I wouldn't be against instead making the strike zone bigger if it were accompanied by a max of 10 pitchers per team, with safeguards against being tricky with e=injuries to have more. But if so, it should be lowering the bottom, not raising the top, as low pitches are harder to hit for homeruns. Also, that helps more finesse, sinkerball pitchers, as opposed to more high hard fastballs.
8:23 PM Jan 19th
I offer the following idea as a way to increase sequential offense and offense in general, some of this may seem counterintuitive and if Bill thinks my idea is ridiculous then it is ridiculous.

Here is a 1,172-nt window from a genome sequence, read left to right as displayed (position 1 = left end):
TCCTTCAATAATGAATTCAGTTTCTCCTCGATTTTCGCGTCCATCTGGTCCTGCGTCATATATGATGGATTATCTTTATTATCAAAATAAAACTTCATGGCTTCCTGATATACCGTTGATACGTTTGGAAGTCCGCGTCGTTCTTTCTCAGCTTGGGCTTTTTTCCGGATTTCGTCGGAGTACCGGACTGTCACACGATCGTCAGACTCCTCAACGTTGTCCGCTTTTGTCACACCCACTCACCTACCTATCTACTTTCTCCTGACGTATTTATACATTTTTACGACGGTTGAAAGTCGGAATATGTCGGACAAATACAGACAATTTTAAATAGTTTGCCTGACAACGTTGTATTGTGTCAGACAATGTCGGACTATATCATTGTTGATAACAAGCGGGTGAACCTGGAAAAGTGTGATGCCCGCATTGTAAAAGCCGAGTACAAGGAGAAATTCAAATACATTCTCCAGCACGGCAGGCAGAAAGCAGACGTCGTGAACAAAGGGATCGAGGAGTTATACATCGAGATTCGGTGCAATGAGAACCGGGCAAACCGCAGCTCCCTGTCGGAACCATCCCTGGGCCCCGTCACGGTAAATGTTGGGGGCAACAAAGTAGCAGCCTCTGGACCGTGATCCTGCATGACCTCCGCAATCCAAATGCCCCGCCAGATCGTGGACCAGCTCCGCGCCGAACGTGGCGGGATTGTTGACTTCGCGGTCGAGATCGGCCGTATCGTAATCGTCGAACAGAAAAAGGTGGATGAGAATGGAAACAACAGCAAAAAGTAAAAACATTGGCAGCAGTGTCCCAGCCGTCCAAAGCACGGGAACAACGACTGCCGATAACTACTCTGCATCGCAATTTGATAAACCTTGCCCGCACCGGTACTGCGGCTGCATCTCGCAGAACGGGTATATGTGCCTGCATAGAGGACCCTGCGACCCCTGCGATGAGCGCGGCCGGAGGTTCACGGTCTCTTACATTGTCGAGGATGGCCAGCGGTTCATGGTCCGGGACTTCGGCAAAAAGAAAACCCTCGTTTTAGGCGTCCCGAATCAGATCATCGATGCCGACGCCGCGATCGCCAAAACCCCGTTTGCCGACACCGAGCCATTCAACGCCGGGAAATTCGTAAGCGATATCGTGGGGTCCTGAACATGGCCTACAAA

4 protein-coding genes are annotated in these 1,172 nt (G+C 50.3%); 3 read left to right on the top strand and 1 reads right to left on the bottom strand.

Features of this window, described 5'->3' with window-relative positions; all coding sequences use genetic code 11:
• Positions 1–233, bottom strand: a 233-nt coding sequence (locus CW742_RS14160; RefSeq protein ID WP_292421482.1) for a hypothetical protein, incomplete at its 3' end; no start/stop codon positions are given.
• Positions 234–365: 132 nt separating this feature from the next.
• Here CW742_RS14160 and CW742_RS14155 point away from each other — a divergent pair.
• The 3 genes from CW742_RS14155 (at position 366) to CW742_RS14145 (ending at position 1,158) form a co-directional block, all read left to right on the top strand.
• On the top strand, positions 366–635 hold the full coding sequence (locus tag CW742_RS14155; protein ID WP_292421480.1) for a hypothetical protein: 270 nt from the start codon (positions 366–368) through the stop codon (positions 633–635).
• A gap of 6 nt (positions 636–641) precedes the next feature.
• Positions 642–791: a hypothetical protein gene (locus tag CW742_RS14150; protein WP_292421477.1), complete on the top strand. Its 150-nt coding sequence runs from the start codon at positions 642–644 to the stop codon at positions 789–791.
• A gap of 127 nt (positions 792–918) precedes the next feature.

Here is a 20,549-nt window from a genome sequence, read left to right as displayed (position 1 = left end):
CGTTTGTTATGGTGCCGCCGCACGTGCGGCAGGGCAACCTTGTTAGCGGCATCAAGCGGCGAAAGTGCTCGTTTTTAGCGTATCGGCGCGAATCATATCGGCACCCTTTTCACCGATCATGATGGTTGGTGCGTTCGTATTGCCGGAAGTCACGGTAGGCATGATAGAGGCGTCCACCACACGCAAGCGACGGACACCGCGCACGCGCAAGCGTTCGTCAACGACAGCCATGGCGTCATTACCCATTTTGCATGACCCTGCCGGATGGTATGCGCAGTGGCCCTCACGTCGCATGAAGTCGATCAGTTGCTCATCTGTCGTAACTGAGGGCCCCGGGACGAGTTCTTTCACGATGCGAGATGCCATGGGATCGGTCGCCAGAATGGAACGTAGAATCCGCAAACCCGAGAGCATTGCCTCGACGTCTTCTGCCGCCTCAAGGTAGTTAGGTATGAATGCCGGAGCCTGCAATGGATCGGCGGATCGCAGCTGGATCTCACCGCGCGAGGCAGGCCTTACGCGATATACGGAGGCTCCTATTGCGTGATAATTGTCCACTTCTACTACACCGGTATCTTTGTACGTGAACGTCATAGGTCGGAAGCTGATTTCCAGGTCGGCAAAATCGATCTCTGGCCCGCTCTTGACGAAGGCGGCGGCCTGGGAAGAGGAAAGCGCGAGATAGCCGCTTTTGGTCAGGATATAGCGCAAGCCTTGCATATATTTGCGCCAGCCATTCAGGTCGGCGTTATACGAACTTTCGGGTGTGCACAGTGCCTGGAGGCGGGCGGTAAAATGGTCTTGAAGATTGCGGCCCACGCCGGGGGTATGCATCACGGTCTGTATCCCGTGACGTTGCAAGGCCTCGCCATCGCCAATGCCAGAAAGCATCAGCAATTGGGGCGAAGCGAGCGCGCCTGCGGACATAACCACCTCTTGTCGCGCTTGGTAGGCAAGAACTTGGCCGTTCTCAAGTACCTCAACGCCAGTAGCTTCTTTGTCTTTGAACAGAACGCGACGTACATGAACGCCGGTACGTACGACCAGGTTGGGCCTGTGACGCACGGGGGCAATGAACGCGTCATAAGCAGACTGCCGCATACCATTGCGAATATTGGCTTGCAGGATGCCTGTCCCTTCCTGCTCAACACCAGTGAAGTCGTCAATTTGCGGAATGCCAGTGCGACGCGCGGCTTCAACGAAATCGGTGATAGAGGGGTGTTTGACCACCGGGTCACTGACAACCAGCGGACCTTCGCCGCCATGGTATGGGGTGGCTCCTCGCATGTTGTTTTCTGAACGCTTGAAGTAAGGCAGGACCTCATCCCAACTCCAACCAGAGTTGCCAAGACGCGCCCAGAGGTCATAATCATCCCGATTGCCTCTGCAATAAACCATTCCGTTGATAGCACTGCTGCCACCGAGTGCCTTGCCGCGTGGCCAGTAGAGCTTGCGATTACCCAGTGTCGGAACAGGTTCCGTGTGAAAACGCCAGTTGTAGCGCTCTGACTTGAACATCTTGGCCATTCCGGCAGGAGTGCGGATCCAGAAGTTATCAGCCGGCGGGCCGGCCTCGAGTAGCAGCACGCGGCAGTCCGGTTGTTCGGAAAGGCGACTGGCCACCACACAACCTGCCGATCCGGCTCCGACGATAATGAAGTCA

First and this is the counterintuitive part, you increase the size of the strike zone slightly up so that it's higher than the belly button maybe up to the solar plexus... something like that. The next move is you limit the amount of pictures per team to ten as teams now carry 12 and 13. The idea behind these two ideas is you give the pitchers a little something with the strike zone and now you force them to pace themselves because they are not going to have as many relief pitchers as they previously did. Increasing the size of the strike zone will have an effect on the hitters as well, it will force them to shorten up, force them to put the ball in play because these days they're waiting for the walk or the ball on the Wheelhouse and that's all they do; but because the pitchers are pacing themselves the batters might have an opportunity to hit some easier pitches. In addition another possible by-product of the larger strike zone would be the opportunity for curveball / junkball/ control pitchers to get back into the game as the higher strike in the old days was (in my opinion) definitely one of the things that made it possible for those guys to survive for so long in the big leagues before the current Generations. One additional idea perhaps even more radical would be to move the pitchers mound back 6 inches to a foot because after all, how many major league pitchers are 6 foot 5 inches and such? Whereas in the old days so many people were less than 6 ft tall playing Major League Baseball. Any thoughts?